Ottawa generally has jurisdiction over areas that affect thewell-being of the entire nation, including the armed forces, internationaltrade and communications. The federal Department of Human ResourcesDevelopment is responsible for several national income security and employmenttraining programs, although the latter recently have been devolved to theprovinces. (The province of Ontario has not yet signed a bilateral labourmarket agreement with Ottawa.) Both the federal and provincialgovernments are involved in the areas of justice, finance, revenue andtransportation.

In the area of transportation, for example, the distinction injurisdiction is made along the lines of scale. Transportation concernsthat apply to interprovincial or international travel lie in the federaldomain. By contrast, provincial and, in some cases, municipal governmentsare responsible for local or intra-provincial transportation.

Constitutional responsibility for health and welfare-relatedissues was accorded clearly to the provinces. The jurisdictional splitwhen it comes to income programs is more complex.

In the area of income security, the federal government hasresponsibility for certain income programs. For example, it takes primaryresponsibility for the major programs deemed to be social insurances namely EmploymentInsurance and the Canada Pension Plan. Even here, the issue is not‘neat’; the province of Quebec runs asister program called the Quebec Pension Plan and significant changes to theCanada Pension Plan require the agreement of a majority of the provinces.Provincial governments administer workers’ compensation programs as well aslast-resort social assistance programs.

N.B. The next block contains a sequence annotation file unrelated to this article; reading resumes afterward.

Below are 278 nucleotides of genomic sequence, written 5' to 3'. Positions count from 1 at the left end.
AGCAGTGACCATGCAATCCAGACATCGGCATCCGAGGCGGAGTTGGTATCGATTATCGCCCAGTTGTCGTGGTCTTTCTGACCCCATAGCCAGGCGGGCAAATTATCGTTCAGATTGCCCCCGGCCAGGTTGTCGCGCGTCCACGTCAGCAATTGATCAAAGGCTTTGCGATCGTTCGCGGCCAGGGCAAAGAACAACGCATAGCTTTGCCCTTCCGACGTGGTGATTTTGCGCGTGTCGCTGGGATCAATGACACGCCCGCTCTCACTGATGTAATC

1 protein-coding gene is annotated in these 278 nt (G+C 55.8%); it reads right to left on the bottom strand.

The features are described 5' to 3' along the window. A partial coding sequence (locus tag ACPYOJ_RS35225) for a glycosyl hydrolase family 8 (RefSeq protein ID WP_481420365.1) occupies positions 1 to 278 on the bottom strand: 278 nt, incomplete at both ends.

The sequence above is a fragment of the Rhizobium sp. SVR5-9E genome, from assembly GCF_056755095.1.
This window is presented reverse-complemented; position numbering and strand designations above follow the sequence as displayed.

The federal government is responsible as well for the delivery andcosts of the three key elderly benefits: Old Age Security, the GuaranteedIncome Supplement and the Spouse’s Allowance. Ottawa also pays for and administers the CanadaChild Tax Benefit. And the federal government effects a significantredistribution of income through a progressive income tax system. It bothcollects revenues and distributes social benefits through refundable credits,nonrefundable credits and deductions.4

Social Union Framework Agreement

The division of federal and provincial powers has been influencedin recent years not only by the terms of Canada’s Constitution. Thedivision of powers also has been shaped by a new commitment signed in February1999 entitled the Social Union Framework Agreement.

The Agreement sets out the basic rules for how these two levels ofgovernments should work together in future. It is intended to promote arespectful and collaborative approach to resolving major social issues that arenot clearly defined as exclusively federal or provincial. It also seeksto ensure that governments act more responsibly with public funds.